These free events take place over May and June at weekends in London, Bristol, Exeter, Swansea, Newcastle, Glasgow and Belfast.

London – Saturday 30th May 2015

Swansea -Saturday 6th June 2015

Bristol – Sunday 7th June 2015

Glasgow – Sunday 7th June 2015

Exeter – Saturday 13th June 2015

Belfast – Saturday 20th June 2015

Newcastle – Saturday 27th June 2015

 

Soapbox Science (54 of 79)With speakers ranging from PhD students to Pro Vice-Chancellors, Soapbox Science represents the full spectrum of the academic career path, and gives speakers themselves the chance to meet and network with other women in science.

Events are open to the public, free of charge, and great fun. Expect props, demonstrations and specimens, not to mention bags of passion and enthusiasm.

Dr Pettorelli said: “We’re trying to show that science is more than labs, microscopes, computer – it’s also about meeting people, working in teams, solving questions that can benefit society, creating, and being open minded about how things work and how they might work in the future.”

 

Notes

  • Soapbox Science was founded in 2011 by Dr Nathalie Pettorelli (Institute of Zoology, Zoological Society of London) and Dr Seirian Sumner (University of Bristol), both awarded L’Oreal For Women in Science fellowships
  • The program is supported by the Science and Technologies Facilities Council (STFC), the Natural and Environmental Research Council (NERC), L’Oreal, the Zoological Society of London and the University of Bristol.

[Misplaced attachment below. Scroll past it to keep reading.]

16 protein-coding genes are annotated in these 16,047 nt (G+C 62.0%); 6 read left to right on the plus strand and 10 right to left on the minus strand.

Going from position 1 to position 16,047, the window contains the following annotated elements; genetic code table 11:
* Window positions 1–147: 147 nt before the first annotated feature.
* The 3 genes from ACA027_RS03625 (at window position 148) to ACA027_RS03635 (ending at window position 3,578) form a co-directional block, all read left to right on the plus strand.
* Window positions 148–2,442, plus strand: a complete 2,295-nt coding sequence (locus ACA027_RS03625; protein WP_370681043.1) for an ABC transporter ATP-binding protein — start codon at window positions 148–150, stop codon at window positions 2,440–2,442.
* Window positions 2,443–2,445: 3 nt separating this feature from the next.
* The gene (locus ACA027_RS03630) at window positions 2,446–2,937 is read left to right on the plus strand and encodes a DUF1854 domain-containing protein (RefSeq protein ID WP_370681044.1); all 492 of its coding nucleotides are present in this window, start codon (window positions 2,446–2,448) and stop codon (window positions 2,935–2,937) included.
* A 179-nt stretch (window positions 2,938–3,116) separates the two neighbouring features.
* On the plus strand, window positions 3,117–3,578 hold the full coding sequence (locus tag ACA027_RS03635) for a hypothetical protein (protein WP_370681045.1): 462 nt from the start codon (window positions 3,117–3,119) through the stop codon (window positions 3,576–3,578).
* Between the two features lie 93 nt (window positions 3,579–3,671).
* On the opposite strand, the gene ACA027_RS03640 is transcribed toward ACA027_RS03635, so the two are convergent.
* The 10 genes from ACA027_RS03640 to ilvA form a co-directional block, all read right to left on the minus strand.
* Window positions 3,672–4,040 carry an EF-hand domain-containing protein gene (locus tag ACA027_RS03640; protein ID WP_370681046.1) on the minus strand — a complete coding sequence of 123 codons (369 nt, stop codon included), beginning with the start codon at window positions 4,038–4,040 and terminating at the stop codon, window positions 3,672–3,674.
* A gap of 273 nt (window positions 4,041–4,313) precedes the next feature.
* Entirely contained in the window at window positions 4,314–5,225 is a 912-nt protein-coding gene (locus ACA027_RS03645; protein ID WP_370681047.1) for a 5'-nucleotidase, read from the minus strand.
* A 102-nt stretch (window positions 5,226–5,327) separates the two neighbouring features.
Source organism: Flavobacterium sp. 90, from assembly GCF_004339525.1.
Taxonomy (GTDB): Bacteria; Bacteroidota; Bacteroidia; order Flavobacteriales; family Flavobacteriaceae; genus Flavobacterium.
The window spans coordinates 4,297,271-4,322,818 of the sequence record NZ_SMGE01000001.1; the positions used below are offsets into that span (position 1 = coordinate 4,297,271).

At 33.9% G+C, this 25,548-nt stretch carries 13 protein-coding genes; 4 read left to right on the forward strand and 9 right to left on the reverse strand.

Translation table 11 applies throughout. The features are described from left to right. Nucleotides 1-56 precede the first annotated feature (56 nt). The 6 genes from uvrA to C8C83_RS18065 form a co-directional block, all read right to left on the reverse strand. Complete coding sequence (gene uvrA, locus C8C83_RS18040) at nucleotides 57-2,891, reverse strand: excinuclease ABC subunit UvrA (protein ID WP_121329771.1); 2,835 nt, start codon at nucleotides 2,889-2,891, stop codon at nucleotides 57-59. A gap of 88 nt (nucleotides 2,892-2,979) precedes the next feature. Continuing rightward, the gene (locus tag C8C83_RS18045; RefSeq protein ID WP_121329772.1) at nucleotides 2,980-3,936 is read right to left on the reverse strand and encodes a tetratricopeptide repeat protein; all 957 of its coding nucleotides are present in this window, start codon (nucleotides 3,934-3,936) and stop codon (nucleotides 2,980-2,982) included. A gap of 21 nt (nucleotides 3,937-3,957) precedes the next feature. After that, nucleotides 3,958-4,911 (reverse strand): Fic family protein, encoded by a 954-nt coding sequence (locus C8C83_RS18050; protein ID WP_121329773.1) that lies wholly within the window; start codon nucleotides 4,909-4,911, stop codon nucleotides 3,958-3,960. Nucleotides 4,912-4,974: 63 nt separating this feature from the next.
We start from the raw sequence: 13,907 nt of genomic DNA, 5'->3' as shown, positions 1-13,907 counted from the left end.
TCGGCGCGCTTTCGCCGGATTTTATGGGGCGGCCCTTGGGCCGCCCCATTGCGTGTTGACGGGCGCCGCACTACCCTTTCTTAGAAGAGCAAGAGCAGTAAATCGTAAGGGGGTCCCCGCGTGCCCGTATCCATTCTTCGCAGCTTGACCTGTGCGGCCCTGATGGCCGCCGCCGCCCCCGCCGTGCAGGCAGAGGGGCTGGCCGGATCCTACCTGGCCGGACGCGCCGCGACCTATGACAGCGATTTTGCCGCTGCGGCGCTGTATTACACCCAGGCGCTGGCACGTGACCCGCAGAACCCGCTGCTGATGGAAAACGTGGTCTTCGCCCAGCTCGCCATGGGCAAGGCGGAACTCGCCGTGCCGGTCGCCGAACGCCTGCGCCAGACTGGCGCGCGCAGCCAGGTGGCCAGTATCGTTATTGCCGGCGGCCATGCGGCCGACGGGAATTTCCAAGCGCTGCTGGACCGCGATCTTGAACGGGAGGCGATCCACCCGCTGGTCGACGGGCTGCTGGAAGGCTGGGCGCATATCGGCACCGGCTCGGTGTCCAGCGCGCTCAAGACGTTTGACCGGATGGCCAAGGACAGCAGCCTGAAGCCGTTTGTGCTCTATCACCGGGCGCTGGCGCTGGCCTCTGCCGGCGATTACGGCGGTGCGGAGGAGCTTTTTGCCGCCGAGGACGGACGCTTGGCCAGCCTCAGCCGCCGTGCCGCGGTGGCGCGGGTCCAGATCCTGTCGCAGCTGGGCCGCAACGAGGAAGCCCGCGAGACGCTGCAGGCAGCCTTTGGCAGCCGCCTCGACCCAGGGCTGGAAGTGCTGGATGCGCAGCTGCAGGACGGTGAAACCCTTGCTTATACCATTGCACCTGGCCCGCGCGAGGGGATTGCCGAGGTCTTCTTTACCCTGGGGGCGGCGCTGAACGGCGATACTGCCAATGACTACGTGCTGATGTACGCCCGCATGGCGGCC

• Over 85 women have taken part in Soapbox Science since 2011, with a further 90 participating in the 7 events taking place over 2015.
  • The program began with 1 event in London from 2011 to 2013.  In 2014 the program expanded to 3 additional locations: Dublin, Swansea and Bristol.  The program has expanded again to a total of 7 locations nationwide in 2015: London, Exeter, Bristol, Swansea, Belfast, Newcastle and Glasgow.  There are plans for further expansion in 2016 and beyond.
  • Over 5,000 people have attended Soapbox Science events since it began in 2011, with 85 per cent rating them as enjoyable or extremely enjoyable, over a third stating it had an effect on their awareness of women in science.
  • The 2014 Public Attitudes to Science Survey conducted by Ipsos Mori noted that 72 per cent of those questioned agreed that ‘it is important to know about science in my daily life’, compared to 57 per cent in 1988.  It also noted that 68 per cent of respondents agreed that they ‘would like scientists to spend more time discussing the social and ethical implications of their work with the general public’.

 

 

Further inquiries

For all press and media enquiries, please contact:

Aoife Glass (Media & Event Coordinator) aoife.glass@bristol.ac.uk

Dr Nathalie Petterolli (Soapbox Science co-founder) nathalie.pettorelli@ioz.ac.uk

Dr Seirian Sumner (Soapbox Science co-founder) Seirian.sumner@bristol.ac.uk